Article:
This guest blog post was written by Carys.
Throughout my former educational years, I was often identified by the hearing devices on my ears and the FM system that I walked around with. Following the same public school system from the fourth grade and until graduating high school, I was surrounded by many of my peers who knew of my deafness, who knew me as the girl who went to Speech Therapy on Tuesdays and Deaf Services on Wednesdays.
Back in elementary and middle school, my classmates would often speak into the microphone from across the room and excitedly watch my reaction from a distance. I remember my friends asking questions about my hearing loss out of curiosity and I would attempt to freak them out by talking about the magnets in my head. It was in school that I navigated an introduction to the hearing world. But I could do so with an identity that I resonated with. I learned how to wear my deafness like a heart on my sleeve and I remember how it felt to be perceived that way. Being disabled, it opened me up to the world of discrimination. My perspective differed from those around me and there were always people who were afraid of that difference. I got used to being different.
This lasted until I began to be perceived as non-disabled. As my words got crisper and my use of my microphone became less apparent, suddenly my difference was not something that people saw right away or associated with me. My young and curious classmates began to grow distant. My friends began to forget about the barrier. Strangers didn’t even look at me twice. I suddenly had no idea how to navigate a world that did not see me the way I saw myself. When someone is perceived as disabled, many people often try to make sense of it in their heads. They wonder how “disabled” one is, how they are “able” to function in their world, how hard or sad their lives must be because of it. And when members of the disability community are faced with those assumptions and questions, there can be a sense of inferiority or frustration of not being deemed as adequate in another’s eyes when they know they are. I have definitely experienced this.
But on the flip-side, there are members of the disability community that are faced with being treated as members of the abled community. I began to call this concept “invisible disability”. The layers and experiences of ours that are unseen, but still remain regardless. How does one get to be themselves when they are being seen or treated as something else? The answer to this question was one that I spent a long time trying to figure out and to this day, am still searching for. The ways in which this has affected me have impacted my sense of identity as a deaf person, my place in the hearing world, and my desire to speak up for myself. My external identity does not always align with my internal identity, and as a result, my experiences changed. A huge part of my journey was wondering if my identity was what others treated me or saw me as or if it was how I personally experienced the world and others. I wondered what the separation between me and my deafness meant for me.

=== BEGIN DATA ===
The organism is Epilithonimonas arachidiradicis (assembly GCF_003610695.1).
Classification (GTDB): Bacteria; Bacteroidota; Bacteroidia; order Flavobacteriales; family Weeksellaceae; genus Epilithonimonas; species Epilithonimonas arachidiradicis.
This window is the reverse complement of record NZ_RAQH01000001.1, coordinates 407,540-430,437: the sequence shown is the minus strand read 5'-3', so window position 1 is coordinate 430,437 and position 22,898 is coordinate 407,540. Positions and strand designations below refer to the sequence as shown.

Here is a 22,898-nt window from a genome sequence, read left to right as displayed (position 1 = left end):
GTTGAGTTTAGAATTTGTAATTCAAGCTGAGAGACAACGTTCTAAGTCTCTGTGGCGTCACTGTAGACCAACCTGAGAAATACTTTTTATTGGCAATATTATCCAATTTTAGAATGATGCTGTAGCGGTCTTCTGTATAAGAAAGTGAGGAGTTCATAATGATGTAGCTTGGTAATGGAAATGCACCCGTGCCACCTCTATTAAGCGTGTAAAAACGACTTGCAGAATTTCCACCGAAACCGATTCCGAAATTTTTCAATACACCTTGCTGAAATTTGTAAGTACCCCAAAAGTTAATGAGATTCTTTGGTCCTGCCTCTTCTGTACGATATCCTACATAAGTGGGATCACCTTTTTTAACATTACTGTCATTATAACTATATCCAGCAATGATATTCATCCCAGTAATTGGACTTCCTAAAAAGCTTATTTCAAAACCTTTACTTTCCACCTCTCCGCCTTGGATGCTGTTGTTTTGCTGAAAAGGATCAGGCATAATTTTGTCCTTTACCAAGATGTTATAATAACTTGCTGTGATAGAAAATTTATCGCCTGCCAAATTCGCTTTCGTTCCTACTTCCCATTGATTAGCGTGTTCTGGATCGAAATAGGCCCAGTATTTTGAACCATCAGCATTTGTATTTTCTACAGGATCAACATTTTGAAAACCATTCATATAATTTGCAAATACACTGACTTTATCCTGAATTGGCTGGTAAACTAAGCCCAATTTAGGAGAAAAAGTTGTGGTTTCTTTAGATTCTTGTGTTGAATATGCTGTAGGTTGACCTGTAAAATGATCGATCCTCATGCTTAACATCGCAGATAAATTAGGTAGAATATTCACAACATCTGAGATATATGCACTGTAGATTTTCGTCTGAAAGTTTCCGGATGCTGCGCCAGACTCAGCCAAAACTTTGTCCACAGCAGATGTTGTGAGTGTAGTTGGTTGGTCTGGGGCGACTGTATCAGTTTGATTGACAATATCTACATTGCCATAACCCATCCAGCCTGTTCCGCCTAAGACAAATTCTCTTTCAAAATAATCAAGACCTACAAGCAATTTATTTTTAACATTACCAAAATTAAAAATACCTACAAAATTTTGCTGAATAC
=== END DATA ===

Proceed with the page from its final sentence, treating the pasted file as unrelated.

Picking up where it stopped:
“Invisible” discrimination came in many forms. Whether perceived as a compliment (i.e., “you speak so well for a deaf person”) or an assumption (i.e., “does she have a speech impediment?”), these actions still resulted in an ableist mindset. That the standard to reach is what the abled community can achieve. It didn’t matter that I was profoundly deaf, as long as I could carry a conversation with hearing people in a way that made them comfortable, that made them forget that I was different. I wasn’t “the right kind of deaf” anymore, I wasn’t disabled anymore. How could I be proud of my deaf identity when people saw success in me when I wasn’t associated with it? How could I explore this part of me when people accepted or judged a version of me that wasn’t the truth? How could I identify as deaf when people didn’t deem me as deaf enough? How could I speak up for myself when people didn’t believe I had anything to speak up for?
As I explored my relationship with my disability, I learned that I wasn’t alone in this journey. The concept of disability is so layered and complex and there were other people trying to understand it too. Already, the world is set up against those who are a part of the disability community. “Invisible” disability adds another layer. There is an expectation to interact with the world in a way that minimizes or hides one’s disability. There is a lack of empathy and support with those who are not perceived as needing it. There is a lack of identity building being allowed for those who are externally getting messages that they aren’t a part of that identity. There is a decision of disclosure that is hard to navigate when figuring out how one wants to be perceived in a given scenario, whether protected or harmed by being deemed “non-disabled” or “disabled”. And there can be a loss of the self, when one’s experiences are constantly in combat with what others believe, and as a result, treat them as, when it doesn’t align with the internal work and journey.
Everyone’s experiences are different and individual, and where these experiences intersect is where connection grows. When I found connection with others, I began to find a connection with myself. We are the sum of our experiences and we get to choose what we want that to say about ourselves.
I am just a person. But I am also a deaf person. The sum of the experiences that brought me here, those who told me “You can’t” and those who ignored real pieces of who I am, they all brought me here. I personally identify with my deafness because I see it as a central part of me, even when others don’t. But I know myself regardless of what other people think.